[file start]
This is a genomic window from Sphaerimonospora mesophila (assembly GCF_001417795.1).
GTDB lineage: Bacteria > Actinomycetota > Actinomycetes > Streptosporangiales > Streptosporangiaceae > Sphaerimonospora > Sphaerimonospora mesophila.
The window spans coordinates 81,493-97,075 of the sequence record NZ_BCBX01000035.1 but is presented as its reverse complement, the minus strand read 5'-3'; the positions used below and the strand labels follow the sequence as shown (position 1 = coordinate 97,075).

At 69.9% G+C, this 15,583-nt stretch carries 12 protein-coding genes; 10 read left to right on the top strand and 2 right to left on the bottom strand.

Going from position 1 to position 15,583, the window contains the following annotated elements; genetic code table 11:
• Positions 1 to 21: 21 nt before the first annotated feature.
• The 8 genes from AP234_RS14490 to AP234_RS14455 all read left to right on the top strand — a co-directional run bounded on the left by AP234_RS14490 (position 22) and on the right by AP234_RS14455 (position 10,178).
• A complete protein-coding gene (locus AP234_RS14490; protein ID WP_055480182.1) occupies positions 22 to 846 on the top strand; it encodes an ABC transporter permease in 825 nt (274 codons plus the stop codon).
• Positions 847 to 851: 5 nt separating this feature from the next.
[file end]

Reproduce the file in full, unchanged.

This is a genomic window from Sphaerimonospora mesophila (assembly GCF_001417795.1).
GTDB lineage: Bacteria > Actinomycetota > Actinomycetes > Streptosporangiales > Streptosporangiaceae > Sphaerimonospora > Sphaerimonospora mesophila.
The window spans coordinates 81,493-97,075 of the sequence record NZ_BCBX01000035.1 but is presented as its reverse complement, the minus strand read 5'-3'; the positions used below and the strand labels follow the sequence as shown (position 1 = coordinate 97,075).

At 69.9% G+C, this 15,583-nt stretch carries 12 protein-coding genes; 10 read left to right on the top strand and 2 right to left on the bottom strand.

Going from position 1 to position 15,583, the window contains the following annotated elements; genetic code table 11:
• Positions 1 to 21: 21 nt before the first annotated feature.
• The 8 genes from AP234_RS14490 to AP234_RS14455 all read left to right on the top strand — a co-directional run bounded on the left by AP234_RS14490 (position 22) and on the right by AP234_RS14455 (position 10,178).
• A complete protein-coding gene (locus AP234_RS14490; protein ID WP_055480182.1) occupies positions 22 to 846 on the top strand; it encodes an ABC transporter permease in 825 nt (274 codons plus the stop codon).
• Positions 847 to 851: 5 nt separating this feature from the next.